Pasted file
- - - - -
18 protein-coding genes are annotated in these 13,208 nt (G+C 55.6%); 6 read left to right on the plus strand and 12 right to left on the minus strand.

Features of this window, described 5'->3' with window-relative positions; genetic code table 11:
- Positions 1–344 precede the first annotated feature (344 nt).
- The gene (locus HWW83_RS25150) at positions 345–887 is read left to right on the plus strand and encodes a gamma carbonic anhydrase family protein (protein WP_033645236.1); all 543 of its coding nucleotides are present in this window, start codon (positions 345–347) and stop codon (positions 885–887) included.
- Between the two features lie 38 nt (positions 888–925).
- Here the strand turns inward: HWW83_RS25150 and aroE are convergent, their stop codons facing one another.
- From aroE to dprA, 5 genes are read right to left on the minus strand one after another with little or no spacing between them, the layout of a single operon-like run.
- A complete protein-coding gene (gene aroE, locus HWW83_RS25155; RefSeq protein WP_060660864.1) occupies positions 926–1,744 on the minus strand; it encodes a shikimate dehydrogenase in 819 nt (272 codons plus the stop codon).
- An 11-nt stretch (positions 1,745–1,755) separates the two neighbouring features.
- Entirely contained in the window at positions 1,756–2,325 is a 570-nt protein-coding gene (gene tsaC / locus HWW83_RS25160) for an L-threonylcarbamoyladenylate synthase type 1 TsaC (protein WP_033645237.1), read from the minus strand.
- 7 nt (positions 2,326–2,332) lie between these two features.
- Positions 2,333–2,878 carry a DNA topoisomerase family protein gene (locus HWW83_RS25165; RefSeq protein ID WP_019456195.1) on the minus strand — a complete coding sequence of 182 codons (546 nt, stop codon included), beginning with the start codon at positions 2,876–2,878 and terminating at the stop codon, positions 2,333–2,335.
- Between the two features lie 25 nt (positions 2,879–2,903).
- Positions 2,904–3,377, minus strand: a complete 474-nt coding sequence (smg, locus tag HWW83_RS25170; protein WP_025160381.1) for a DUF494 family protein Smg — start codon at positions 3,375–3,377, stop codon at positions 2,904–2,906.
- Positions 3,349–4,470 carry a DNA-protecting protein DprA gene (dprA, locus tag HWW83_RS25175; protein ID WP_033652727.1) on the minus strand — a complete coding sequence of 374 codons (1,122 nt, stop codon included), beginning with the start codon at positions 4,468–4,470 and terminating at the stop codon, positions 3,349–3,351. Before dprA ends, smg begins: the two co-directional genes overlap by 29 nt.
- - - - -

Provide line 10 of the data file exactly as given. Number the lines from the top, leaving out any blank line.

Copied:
- Entirely contained in the window at positions 1,756–2,325 is a 570-nt protein-coding gene (gene tsaC / locus HWW83_RS25160) for an L-threonylcarbamoyladenylate synthase type 1 TsaC (protein WP_033645237.1), read from the minus strand.